A customer pushes a cart outside a Staples store in Torrance, Calif. (Patrick T. Fallon/Bloomberg)

Staples announced Wednesday that it will acquire Office Depot for $6.3 billion, a move that underscores how much harder it’s getting to make a big-box store viable in the e-commerce era.

The deal comes as the retailers are seeing massive upheaval in their industry: Demand for paper-based office supplies is dwindling as more business functions become digital, and a diverse array of competitors, including Amazon and Wal-Mart, are selling these kinds of goods.

With their sprawling square footage, big-box stores typically have very expensive leases and require a large staff, expenses that are harder to grapple with as more shoppers move online. The math eventually didn’t work for onetime big-box giants such as Circuit City, Linens ‘N Things and Borders.  Even giants such as Wal-Mart and Target, while sticking with their big-box formats, are looking to smaller-format versions of their stores for future growth.

Staples chief executive Ron Sargent said Wednesday that a merger would help the brands compete more effectively.

“I think this is kind of a historic opportunity to reset pricing,” Sargent said Wednesday morning on a conference call with investors, a signal that the merged companies would aim to compete more aggressively on price with Amazon. Together, the brands would have about $39 billion in annual sales and about 4,000 stores.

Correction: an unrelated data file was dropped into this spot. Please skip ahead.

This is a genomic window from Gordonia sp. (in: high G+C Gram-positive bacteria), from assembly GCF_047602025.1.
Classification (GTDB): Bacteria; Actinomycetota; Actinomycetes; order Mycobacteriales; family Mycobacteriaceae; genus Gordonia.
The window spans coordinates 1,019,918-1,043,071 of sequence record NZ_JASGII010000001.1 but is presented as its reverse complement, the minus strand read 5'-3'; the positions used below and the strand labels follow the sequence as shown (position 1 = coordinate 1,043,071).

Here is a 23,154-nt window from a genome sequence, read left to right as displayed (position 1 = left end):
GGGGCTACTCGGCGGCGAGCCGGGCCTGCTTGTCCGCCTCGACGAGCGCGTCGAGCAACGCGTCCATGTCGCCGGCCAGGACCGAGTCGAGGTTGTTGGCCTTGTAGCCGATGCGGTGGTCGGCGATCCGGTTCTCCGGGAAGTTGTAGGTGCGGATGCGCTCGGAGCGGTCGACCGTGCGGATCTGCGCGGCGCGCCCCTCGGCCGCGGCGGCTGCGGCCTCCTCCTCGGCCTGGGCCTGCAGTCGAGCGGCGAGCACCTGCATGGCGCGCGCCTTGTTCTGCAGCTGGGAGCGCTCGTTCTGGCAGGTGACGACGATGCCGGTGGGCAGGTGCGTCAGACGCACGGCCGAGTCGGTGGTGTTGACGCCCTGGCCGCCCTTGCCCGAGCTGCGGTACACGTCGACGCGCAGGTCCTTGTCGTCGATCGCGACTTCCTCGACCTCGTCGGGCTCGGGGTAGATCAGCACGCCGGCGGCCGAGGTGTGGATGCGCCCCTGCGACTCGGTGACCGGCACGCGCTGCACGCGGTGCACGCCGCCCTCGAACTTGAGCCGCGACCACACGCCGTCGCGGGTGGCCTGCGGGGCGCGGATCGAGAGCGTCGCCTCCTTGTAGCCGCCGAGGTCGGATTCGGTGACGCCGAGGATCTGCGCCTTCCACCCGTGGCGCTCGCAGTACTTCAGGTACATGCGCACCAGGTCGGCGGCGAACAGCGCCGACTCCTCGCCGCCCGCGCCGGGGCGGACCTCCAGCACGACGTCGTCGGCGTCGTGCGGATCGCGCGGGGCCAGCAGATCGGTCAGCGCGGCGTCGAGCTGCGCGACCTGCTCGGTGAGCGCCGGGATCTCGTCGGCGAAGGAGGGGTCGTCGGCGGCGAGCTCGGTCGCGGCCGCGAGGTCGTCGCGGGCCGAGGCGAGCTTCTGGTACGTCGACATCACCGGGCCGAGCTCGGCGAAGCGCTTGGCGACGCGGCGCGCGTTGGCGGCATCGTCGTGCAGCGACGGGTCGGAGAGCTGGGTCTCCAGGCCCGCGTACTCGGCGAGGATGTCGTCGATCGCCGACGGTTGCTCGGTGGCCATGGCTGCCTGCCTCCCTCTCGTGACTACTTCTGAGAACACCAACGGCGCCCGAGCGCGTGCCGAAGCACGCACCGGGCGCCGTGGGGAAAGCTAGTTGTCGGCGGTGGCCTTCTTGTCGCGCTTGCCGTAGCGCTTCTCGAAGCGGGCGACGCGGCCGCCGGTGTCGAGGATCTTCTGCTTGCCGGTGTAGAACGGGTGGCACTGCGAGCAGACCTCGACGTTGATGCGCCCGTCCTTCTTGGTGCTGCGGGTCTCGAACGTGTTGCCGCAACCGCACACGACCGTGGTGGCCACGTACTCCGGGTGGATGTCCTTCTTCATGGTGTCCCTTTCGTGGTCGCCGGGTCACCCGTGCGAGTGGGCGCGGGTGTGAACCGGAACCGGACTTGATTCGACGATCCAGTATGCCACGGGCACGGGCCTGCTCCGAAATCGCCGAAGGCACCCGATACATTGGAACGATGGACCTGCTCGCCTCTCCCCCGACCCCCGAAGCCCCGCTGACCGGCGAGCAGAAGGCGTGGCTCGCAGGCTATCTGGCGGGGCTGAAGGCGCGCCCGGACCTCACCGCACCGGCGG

The companies said that they expect to dramatically cut costs on advertising, marketing and administrative functions if the merger is completed.

“We expect to recognize at least $1 billion of synergies as we aggressively reduce global expenses and optimize our retail footprint,” said Sargent. “These savings will dramatically accelerate our strategic reinvention, which is focused on driving growth in our delivery businesses and in categories beyond office supplies.”

Both stores say they plan to continue with previous plans to close some of their outposts. Staples said last year it would close 225 of its stores by mid-2015; Office Depot has said it would close 135 stores this year. While executives did not say exactly how the proposed merger would affect their store count, they said that about half of Staples stores are within five miles of an Office Depot store, giving them good reason to rethink the quantity and location of many of their outposts.

The companies said their talks began in September and that they hope to complete the merger by the end of 2015.  The proposal is awaiting the review of federal regulators, who blocked a merger between the retailers nearly two decades ago.  Still, Office Depot was permitted to buy OfficeMax in 2013, a signal that the emergence of new e-commerce players in the office supplies market may have changed the way such a deal would be viewed.

“It’s really not our place, nor could we even possibly handicap what the FTC might say,” Sargent said.

Staples says much of its revenue –46 percent last year — came from products that were not office supplies, and they expect that share to grow to 48 percent this year.  In other words, Staples, too, is a much different store than it was the last time the FTC weighed a potential merger.

Executives said they plan to keep Staples’ headquarters in Framingham, Mass., and “plan to evaluate maintaining a presence” in Boca Raton, Fla., where Office Depot’s headquarters are located. Sargent is to be the chief executive of the merged companies.